Cultured meat, also known as in vitro, clean, lab-grown or synthetic meat, is meat grown as muscle tissue in the laboratory. This paper reviews the state of cultured meat technology, analyses social concerns and examines some of the issues that start-ups in the industry face.
The paper outlines some of the main potential advantages of cultured meat, including the possibility to engineer a healthier nutritional profile, quicker production, less animal suffering, reduction in land use, lower environmental impacts and even the possibility of providing meat for human space exploration missions.
The paper then outlines some of the technical factors and challenges in cultured meat production.
Cultured meat is grown from real animal cells. The paper doesn’t discuss the issue of whether the extraction of these cells results in animal slaughter. Different types of cells can be used, including:
- Embryonic stem cells, which can become any sort of specialised cell and divide without limit. They can accumulate mutations over many generations and require specific conditions to become muscle cells. Furthermore, embryonic stem cells lines haven’t been established for several animals commonly used for meat.
- Myosatellite cells, which are adult stem cells that can turn into muscle cells, but may become malignant if cultured for a long time. Another type of adult stem cell can be derived from fat.
The liquid used to feed the cells typically contains animal ingredients such as foetal bovine serum, but foetal bovine serum is variable between batches, could carry diseases and is unsuitable for vegetarians. Standardised serum-free media are available, but are expensive. One cheaper alternative based on mushroom extract was reported in 2002, but it is not clear whether that is currently commercially available.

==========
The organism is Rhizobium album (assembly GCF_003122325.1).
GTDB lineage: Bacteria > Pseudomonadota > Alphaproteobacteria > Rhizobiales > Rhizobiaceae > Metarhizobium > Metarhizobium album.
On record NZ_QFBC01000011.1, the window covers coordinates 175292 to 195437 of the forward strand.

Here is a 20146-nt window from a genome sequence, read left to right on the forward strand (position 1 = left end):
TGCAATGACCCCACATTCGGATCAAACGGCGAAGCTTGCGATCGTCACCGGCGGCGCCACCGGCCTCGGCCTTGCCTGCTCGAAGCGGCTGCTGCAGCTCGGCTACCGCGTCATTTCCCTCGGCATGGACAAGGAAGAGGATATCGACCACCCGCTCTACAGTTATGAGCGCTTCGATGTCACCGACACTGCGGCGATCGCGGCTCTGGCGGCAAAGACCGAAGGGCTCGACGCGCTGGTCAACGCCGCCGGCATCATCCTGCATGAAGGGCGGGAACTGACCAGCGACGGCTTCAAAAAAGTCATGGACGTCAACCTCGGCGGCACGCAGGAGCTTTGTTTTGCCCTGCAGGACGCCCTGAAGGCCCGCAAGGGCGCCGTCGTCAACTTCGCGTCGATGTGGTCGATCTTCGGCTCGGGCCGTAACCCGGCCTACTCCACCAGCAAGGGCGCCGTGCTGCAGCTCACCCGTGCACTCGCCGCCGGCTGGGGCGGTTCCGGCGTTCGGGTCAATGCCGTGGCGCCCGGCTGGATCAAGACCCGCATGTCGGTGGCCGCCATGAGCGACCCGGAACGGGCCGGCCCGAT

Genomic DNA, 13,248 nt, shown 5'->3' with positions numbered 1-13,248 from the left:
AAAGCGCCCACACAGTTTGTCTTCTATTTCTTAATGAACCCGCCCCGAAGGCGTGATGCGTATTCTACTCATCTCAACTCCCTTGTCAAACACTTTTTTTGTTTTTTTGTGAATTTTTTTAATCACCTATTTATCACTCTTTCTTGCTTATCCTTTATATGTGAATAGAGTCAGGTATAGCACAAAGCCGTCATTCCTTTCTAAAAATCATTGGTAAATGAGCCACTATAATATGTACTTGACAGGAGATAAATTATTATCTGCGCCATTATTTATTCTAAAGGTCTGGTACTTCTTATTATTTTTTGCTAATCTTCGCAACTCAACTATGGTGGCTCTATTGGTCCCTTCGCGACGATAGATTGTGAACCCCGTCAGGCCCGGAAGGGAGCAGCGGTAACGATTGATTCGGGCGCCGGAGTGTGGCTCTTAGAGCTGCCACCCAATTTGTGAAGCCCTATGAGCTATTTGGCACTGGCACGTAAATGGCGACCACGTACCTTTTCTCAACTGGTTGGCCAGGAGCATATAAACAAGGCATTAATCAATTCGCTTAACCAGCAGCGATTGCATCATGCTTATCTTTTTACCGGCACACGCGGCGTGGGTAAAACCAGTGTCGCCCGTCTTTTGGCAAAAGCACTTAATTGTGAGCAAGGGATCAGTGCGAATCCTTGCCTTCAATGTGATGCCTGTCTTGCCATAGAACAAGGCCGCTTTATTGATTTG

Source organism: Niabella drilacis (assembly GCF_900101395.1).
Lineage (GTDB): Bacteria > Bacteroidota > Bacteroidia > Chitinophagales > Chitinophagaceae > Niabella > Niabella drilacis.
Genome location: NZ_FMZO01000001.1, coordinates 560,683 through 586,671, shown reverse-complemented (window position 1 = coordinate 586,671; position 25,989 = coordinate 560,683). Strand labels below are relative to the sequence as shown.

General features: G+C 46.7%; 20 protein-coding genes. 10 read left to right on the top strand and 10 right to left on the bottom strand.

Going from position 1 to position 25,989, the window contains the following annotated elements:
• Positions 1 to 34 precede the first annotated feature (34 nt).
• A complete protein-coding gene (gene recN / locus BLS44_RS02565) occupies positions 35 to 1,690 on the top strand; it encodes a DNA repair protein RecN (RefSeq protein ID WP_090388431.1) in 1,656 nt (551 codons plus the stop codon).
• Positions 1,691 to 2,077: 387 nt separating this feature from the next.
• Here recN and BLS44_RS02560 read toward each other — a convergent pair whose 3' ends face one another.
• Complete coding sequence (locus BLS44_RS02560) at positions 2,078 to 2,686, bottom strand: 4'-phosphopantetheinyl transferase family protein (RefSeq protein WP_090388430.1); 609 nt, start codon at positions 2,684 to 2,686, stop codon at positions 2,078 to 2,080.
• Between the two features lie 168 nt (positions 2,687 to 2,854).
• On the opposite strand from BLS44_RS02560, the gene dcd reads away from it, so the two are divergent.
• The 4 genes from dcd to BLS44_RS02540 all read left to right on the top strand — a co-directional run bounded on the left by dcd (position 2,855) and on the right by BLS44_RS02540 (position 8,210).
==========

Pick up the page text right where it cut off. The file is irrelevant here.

Foetal bovine serum and similar ingredients are used because they contain growth factor molecules that encourage the cells to grow. Alternative sources of growth factors include recombinant DNA: plant, animal or bacterial species could be genetically modified to generate the growth factors, which can be extracted and added to the growth medium.
A scaffold is a material on which the muscle cells can grow. Possible materials include collagen, cellulose, chitosan or alginate. If the scaffold is inedible, it must be removable, e.g. mechanically or by enzymes, but this could damage the muscle cells. One solution is a coating that switches from hydrophobic to hydrophilic at low temperatures, releasing the sheets of cells which can then be stacked together to form the edible product.
Bioreactors for cultured meat must permit adequate transport of oxygen to the cells. Rotating wall vessel bioreactors, where the cells are grown in a cylinder rotating about a horizontal axis, provide good mass transfer with low shear stress (avoiding damage to the cells). Direct perfusion bioreactors, where the growth medium is continuously filtered past the scaffold holding the cells, provide high mass transfer but also high shear stress. Oxygen carriers such as variations of haemoglobin or perfluoro chemicals could maintain high oxygen levels in the growth medium, mimicking blood.